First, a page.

This year, we’ve learned that the most terrifying thing some people can imagine is a clown slowly stalking them from a forest. For others (me), it’s the thought of this election being stuck in a Twilight Zone-ish scenario that actually doesn’t end on Nov. 8 and carries on forever until the earth is mercifully swallowed by the sun. But for others, the most terrifying thing they will face this Halloween is having a service industry job. [Warning: mild spoilers ahead if you’re planning to see Doomocracy.]
Being forced into a catering gig is one of the standout parts of Pedro Reyes’s Doomocracy installation at the Brooklyn Army Terminal, an immersive horror house that’s part dystopian political satire and part Sleep No More. At one point, you’re shunted from sitting around a table in a mock Halliburton conference room, forced to climb four flights of stairs and immediately handed an apron and serving tray as you’re berated by a catering manager in English and Spanish. Then, you’re shoved through a door into a mock art gallery party, where you’re forced to circulate among socialites, who, by design, treat you like animated furniture. The experiences is disorienting, humbling, slightly annoying — and too much to handle for some guests.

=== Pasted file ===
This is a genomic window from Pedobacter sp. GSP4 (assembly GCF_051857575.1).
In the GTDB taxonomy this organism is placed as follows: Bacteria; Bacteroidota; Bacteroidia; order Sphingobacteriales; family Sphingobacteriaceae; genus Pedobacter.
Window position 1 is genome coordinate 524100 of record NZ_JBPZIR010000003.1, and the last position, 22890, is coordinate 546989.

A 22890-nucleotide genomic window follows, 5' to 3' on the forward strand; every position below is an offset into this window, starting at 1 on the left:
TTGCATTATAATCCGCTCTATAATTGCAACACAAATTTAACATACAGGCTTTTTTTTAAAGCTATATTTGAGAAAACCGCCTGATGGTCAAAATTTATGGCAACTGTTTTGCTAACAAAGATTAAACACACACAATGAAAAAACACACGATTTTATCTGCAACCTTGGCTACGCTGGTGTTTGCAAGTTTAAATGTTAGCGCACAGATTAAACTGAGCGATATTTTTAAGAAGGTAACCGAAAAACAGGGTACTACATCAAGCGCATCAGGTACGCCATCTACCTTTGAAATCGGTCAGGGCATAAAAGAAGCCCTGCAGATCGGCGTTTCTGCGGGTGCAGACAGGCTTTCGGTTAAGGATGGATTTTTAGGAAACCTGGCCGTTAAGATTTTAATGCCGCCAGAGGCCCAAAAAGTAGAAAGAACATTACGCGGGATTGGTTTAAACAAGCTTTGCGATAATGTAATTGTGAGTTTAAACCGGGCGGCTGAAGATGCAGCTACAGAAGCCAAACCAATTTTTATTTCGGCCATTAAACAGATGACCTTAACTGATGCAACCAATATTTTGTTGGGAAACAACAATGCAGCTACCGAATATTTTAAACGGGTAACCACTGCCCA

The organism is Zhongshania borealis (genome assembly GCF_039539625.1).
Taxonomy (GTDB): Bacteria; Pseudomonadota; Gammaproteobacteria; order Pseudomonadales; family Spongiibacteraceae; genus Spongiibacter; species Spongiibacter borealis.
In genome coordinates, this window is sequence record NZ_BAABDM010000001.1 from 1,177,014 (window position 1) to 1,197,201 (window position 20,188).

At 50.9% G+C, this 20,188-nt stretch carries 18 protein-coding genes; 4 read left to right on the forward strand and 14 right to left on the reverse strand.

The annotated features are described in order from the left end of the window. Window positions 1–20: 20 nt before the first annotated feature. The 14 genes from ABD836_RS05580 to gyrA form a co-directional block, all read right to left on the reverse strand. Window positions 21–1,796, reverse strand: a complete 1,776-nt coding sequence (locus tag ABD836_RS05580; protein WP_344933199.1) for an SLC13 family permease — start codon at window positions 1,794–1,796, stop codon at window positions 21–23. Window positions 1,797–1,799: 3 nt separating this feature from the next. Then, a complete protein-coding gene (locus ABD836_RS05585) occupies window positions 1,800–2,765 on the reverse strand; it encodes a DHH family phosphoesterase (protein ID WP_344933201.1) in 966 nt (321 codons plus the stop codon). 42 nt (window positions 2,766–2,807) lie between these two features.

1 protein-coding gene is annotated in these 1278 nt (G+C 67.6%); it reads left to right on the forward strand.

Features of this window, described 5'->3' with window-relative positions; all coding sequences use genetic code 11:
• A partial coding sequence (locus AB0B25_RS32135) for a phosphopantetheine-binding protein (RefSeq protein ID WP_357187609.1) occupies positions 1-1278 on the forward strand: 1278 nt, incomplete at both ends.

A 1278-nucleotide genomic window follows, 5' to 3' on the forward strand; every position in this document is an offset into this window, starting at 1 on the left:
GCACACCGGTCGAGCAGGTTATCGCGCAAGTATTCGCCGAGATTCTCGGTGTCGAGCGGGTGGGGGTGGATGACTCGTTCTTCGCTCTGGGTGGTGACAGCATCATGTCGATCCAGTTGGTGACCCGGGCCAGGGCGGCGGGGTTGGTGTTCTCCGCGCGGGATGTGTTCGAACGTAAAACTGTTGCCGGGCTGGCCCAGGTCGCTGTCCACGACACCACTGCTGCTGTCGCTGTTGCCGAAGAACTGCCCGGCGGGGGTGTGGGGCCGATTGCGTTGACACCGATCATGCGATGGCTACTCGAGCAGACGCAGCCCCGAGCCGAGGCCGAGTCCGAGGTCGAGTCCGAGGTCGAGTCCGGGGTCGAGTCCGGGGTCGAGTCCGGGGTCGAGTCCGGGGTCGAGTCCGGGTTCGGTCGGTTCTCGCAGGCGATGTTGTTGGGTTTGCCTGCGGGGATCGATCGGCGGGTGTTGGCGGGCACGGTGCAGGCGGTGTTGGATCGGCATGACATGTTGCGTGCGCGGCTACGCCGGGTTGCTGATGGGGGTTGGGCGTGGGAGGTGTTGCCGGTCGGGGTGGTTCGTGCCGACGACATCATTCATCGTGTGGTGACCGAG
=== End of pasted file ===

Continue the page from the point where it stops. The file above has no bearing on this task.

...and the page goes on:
“The first night we ran people through was for patrons. People were really mad,” director Meghan Finn told Brokelyn. “It is strenuous to get all the way up to the top. … There are people who protest, refuse to serve.”
The idea is to flip the script on art patrons and drop their status from attendee to server. But thinking that some people being too freaked out to hold a catering tray for a few minutes is actually scarier than the scene itself. (more…)